I had to reclaim my bedroom and cover the purple with a lighter shade of wasabi green last summer.  The primary colors remained in the basement and I hated being down there.

I’ve been nagging about the walls in the basement for a few months. For some reason, after three years, I was ready to turn my attention to reclaiming my creative space. Dylan and my in-laws helped me rip down, paint, and repurpose the old cabinets. They hang on fresh drywall in our built-out laundry room.  I’ve picked up a roller and Dylan cut in, covering spaces where ceiling and wall and floor and carpet meet.

We need four gallons of “Veil White” Behr paint to cover up the hideous mustard yellow and sky blue. One coat will not cut it. Two may be insufficient as well. Despite primer and luxuriously plush roller sponges, the old is still infiltrating the new.

As we apply the silky liquid, I keep thinking no matter what we do, that gnarly yellow will still be there, underneath our applications of white.

With each arm extension and application of the brush I am not erasing the grief nor the trauma created as shock moved through my back and into the radiant walls.  The yellow remains under fresh layers, a muted witness to where I once stood, shaken and weeping. I cried as I rolled blue to white, wishing Dad was here to remind me to add more paint to my roller. More tears came for the beautiful truth that I’m capable of transforming this pain. Whispering to myself and my experience, ‘Take that – this grief need not be the top layer forever.’

As I painted, our garden sat ready and waiting for love and attention. Six months ago we filled our little plot with all kinds of leaves. We dragged in detritus and waited – hoping the simple act of covering would encourage nature to do its thing, turning the leaves into something useful.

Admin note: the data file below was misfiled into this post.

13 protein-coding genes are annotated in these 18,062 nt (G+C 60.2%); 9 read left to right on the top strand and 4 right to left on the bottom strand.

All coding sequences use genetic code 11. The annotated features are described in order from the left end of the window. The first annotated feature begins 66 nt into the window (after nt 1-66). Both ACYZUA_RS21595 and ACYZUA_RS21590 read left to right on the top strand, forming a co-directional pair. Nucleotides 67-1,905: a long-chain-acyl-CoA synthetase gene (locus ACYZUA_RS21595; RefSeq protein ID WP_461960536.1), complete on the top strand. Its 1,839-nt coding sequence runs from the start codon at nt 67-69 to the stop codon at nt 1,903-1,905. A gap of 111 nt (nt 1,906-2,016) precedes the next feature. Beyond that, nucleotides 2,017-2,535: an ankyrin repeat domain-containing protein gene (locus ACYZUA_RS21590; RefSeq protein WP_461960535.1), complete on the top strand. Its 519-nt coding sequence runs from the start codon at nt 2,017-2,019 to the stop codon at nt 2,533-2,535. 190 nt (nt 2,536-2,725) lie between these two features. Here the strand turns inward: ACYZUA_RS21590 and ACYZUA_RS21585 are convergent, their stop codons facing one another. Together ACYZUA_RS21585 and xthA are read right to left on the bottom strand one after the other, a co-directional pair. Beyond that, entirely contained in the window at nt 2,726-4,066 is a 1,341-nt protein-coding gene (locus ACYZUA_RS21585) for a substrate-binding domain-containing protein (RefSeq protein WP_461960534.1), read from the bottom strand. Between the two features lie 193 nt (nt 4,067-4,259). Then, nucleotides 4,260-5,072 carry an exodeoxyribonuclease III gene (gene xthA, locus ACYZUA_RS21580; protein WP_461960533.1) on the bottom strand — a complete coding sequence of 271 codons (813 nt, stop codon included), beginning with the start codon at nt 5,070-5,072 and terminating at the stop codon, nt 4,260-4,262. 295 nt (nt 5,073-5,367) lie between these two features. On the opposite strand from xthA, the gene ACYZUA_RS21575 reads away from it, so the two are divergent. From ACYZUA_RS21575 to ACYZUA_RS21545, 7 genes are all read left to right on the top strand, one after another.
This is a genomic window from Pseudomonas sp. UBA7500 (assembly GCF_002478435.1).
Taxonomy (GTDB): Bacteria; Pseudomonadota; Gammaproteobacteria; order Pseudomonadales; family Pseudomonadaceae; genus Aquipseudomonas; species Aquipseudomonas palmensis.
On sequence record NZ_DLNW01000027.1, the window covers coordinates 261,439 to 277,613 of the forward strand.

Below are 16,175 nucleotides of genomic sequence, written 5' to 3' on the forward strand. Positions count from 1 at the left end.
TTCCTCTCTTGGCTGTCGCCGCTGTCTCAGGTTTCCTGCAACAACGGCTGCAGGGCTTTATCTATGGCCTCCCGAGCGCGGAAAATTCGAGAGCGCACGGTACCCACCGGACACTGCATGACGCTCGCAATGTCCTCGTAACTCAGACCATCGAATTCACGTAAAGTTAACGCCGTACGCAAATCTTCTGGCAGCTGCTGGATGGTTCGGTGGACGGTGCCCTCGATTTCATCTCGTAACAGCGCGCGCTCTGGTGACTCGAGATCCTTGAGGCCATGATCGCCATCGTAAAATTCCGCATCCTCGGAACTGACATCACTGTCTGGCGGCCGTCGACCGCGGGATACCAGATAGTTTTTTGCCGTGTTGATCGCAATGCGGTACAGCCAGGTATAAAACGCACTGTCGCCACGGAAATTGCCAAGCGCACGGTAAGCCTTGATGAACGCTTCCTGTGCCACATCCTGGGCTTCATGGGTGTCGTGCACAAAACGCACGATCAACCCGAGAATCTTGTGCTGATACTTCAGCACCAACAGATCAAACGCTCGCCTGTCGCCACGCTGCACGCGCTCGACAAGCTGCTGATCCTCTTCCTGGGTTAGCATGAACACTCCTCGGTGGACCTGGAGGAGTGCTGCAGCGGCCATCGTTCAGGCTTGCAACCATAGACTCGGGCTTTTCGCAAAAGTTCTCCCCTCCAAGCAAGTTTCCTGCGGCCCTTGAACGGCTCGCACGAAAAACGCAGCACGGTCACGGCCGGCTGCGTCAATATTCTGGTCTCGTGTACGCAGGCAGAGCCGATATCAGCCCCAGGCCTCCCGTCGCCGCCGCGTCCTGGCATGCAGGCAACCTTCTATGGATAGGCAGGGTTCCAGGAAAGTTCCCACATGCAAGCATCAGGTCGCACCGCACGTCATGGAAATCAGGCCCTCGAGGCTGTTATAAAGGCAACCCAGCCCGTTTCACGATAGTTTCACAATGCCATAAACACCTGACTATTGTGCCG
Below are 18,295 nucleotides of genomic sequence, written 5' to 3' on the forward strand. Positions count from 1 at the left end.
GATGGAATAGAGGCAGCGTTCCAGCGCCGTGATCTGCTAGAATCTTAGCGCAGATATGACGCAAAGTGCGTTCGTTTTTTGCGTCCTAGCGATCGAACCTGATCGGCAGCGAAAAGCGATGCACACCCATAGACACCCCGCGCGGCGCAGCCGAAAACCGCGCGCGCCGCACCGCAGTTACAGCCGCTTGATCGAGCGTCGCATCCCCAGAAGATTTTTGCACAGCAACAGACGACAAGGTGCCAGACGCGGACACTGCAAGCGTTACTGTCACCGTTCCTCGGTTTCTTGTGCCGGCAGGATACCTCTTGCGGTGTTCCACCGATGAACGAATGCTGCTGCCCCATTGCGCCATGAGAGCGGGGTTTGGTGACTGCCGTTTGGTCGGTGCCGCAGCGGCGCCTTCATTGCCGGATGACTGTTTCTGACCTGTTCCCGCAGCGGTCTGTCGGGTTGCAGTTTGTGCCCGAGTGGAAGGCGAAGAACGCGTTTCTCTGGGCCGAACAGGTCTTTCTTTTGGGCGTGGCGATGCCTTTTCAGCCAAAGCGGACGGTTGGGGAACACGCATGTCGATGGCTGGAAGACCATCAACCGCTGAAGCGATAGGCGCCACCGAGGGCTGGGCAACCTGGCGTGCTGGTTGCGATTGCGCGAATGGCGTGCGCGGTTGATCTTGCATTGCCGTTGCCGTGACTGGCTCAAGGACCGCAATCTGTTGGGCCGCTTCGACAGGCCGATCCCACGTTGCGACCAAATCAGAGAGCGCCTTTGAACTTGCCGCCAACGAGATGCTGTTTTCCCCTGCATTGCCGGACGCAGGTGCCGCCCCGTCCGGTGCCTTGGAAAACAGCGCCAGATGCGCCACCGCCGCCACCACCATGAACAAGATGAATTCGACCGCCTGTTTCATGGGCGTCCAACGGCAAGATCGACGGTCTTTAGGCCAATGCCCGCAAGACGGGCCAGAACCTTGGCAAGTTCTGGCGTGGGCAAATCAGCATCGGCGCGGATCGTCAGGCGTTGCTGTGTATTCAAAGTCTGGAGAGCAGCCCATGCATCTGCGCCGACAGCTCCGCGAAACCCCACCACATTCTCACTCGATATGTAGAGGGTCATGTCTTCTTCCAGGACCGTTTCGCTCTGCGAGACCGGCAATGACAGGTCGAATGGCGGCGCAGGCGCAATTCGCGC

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This morning, Dylan threw four bags of soil on top of the crunchy pile and set about to mix and mulch two forms of earth together. Our rototiller machine failed to break up the mounds which had not, like we’d hoped, decomposed in time. Our attempts to cover failed. Too much matter remained.

I got out the shovel and he the rake, and we moved mound after mound of material into the green trash toter. The more we removed, the less resistance we faced and the fresh soil was able to mix with the old organic material. Rake, sweat, stomp, mash, repeat- all to prepare the pile for its next life.

Dylan did the math. We still need more cubic feet of soil to sufficiently cover the leaves and turn the mixture into something capable of growth.

We can’t cover our pain. It has to move and mix and honor the layers it added to our lives. We can, however, transform it.

We can use handcrafted brushes, and cushy rollers, and salty tears from our hearts or crumbling earth and warm, wooden rakes and heavy-handled shovels to do the lifting. The chemical components of what you started with still remain. Traces of previous layers compound adding thickness and texture to your heart.

And clean slates and fresh plots of earth come together, eager and waiting for what you will create next from your new form. What a beautiful thing.

 

 

 

My phone did a bad thing.

My phone did a bad thing.

The past few days my Apple device has been acting up when I text. The little micro machine always telling me my storage is full, and I don’t have the space capacity needed for the new iOS update. As a result, I can’t log into my bank app and my camera shuts down frequently.

First world problems. Yes.

I take too many pictures on my micro machine. This micro machine is also a time machine. On it lives very important memories.

Treasured ones. His voice. His pictures. His words. Dad’s.

I carry pieces of who he was in my phone which means he’s always in my purse, on my desk, on my bedside table.

This morning, to remedy the odd text message problem, I pressed the center button and the other one – you know the small one on the right. The combination of my pressing prompted a computer reset.

I needed my micro machine working properly – ready to respond to my every communication demand.